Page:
Last week’s New York City Opera premiere of Leonard Bernstein’s A Quiet Place was a rousing success, judging both from audience reactions and an extremely favorable review in the Times. Director Christopher Alden was faced with a tremendous challenge in bringing together disparate material. For one thing, Bernstein’s wide-ranging musical language moves from huge romantic-sounding passages to a saucy (and tragically inappropriate) strip-blues—there are even quotes from Mendelssohn, TV slogans, and film music clichés, all of which had to somehow flow without losing focus from the central storyline—a not-more-dysfunctional-than-average American family’s search for peace and resolution in the wake of wife and mother Dinah’s untimely death.
The City Opera production also brought together disparate material in an altogether more fundamental sense: A Quiet Place, first produced in Houston as a 1983 sequel to Bernstein’s 1952 satire Trouble in Tahiti, was originally cast in two acts while this current City Opera production incorporates the whole of Tahiti as flashbacks within a new middle act.
The production’s principle challenges—the aforementioned need to reconcile different styles and music composed at different points in the composer’s life, as well as the need to maintain flow in a show that runs over three hours with intermissions. Alden’s production flows freely with no set changes within each act, and perhaps as a way to facilitate this quick pace the main characters and chorus are sometime used poetically rather than literally. The same suburban pink walls are used for the funeral parlor in the first act as well as the family’s house in the second, and in a decisive gesture even the outdoor garden scene in act three plays out with its swing set in a lonely, interior space bounded by the same unblinking pink walls. It’s a claustrophobic space but also one that seems almost too spacious, the antithesis of “cozy.”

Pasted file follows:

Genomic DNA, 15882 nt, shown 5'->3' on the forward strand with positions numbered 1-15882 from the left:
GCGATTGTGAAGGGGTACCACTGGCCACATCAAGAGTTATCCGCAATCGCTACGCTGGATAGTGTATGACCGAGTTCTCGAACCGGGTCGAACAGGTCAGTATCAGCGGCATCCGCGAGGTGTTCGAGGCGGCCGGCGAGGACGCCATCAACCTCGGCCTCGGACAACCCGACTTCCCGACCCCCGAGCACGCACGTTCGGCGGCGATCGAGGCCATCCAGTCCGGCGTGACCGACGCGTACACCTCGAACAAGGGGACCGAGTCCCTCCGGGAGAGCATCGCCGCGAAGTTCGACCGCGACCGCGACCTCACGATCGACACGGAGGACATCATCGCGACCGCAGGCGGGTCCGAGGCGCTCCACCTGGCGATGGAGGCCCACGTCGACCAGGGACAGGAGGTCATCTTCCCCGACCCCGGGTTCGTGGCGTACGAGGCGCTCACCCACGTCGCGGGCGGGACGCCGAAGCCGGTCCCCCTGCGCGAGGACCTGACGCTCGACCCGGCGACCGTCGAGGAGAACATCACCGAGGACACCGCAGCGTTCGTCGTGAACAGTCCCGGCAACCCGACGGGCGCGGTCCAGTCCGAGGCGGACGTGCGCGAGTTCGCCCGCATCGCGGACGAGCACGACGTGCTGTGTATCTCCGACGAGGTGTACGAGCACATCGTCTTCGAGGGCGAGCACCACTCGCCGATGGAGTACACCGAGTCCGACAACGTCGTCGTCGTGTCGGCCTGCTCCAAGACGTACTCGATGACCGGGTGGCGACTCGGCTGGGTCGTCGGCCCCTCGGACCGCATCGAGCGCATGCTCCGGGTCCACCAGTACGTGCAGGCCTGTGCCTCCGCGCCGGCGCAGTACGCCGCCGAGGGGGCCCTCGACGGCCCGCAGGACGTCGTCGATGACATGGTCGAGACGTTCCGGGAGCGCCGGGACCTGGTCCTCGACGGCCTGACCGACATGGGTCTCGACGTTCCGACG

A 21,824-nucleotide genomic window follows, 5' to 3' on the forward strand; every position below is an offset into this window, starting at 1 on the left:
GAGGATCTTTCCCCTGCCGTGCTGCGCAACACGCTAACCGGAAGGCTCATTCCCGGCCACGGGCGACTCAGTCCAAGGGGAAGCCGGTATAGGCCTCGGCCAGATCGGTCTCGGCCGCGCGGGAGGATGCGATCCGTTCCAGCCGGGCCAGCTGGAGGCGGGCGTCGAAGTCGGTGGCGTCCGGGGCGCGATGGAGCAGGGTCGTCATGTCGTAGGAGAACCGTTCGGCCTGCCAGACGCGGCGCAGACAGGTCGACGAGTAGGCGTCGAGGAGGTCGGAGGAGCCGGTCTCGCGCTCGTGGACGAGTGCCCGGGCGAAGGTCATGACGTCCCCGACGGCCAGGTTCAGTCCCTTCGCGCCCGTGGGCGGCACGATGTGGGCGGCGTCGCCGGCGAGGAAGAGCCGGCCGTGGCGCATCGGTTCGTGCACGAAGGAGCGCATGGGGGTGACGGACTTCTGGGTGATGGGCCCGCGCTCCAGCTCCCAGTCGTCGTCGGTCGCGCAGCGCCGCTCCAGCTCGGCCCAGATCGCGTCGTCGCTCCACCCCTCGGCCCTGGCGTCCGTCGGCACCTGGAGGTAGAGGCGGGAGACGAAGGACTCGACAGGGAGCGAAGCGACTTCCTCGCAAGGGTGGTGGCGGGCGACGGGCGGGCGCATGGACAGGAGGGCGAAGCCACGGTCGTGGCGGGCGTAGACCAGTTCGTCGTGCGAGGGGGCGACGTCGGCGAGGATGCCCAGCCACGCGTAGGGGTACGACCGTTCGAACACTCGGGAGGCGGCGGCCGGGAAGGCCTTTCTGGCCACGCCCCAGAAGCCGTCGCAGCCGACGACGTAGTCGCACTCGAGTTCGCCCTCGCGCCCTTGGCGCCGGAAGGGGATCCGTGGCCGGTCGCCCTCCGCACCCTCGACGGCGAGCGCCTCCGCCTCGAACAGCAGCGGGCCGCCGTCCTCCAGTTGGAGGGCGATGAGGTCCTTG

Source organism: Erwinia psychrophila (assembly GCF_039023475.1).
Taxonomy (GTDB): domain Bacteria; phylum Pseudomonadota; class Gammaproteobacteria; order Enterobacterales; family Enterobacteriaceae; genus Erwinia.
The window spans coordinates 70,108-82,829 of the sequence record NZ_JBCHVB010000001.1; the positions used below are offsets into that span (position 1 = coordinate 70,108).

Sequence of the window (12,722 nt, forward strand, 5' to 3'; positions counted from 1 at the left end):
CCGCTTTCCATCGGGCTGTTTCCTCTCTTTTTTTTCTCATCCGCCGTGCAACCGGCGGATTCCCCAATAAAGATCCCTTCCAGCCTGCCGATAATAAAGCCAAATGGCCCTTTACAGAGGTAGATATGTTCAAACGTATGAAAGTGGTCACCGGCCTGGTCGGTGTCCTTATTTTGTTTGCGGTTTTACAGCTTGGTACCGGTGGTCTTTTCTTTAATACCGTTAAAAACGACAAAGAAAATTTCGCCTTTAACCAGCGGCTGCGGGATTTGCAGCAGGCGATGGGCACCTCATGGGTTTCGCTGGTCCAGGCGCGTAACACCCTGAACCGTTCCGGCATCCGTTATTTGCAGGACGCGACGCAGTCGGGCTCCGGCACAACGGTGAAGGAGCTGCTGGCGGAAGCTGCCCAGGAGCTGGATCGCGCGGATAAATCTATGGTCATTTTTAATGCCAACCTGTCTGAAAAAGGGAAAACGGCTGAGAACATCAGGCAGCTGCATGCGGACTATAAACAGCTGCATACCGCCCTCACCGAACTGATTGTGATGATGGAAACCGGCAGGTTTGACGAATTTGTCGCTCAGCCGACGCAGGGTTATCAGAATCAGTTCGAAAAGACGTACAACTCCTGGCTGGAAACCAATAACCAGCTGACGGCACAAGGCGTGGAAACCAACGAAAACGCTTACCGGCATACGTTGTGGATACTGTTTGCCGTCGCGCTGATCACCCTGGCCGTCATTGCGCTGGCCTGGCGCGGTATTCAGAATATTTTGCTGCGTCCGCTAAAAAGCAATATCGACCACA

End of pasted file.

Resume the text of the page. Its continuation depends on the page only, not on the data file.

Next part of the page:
Another directorial decision gave Dinah—the boozy but sensitive matriarch who spends all but the flashback scenes wandering the set as a ghost—a much more active role than the original production. For example, although an escalating quarrel caused Dinah’s coffin to slaw shut at her funeral, the NYCO production let’s Dinah do the honors, as if in disgust. In the third act she performs an even more direct dramatic function, picking up the torn pages of her old diary and placing particular pages in the hands of her living family members. Since the family members proceed to read off of said pages and then reach a (partial) reconciliation, this instance of Dinah’s role shifting from passive observer to active participant or even instigator felt funny to me. At first I admit it struck me as a form of the deus ex machina, but following several viewings this interpretation does work well dramatically, and as in the coffin-slamming incident it gives us insight into Dinah’s unvoiced reactions and intentions.
What hasn’t changed in the new production is Bernstein and Wadsworth’s overall conception: an attempt to deal honestly with a middle class family and the myriad personal and interpersonal struggles they face, and an attempt to deal honestly with two gay characters and the patriarch Sam’s eventual acceptance of them as part of the family. It’s likely these elements that were hard to swallow for the audiences and critics who panned the 1983 production more than any musical considerations; and strangely, perhaps it’s exactly the topical nature of the work that makes it feel so timely and engaging to today’s audience. That’s the trick to aging well: being ahead of one’s time!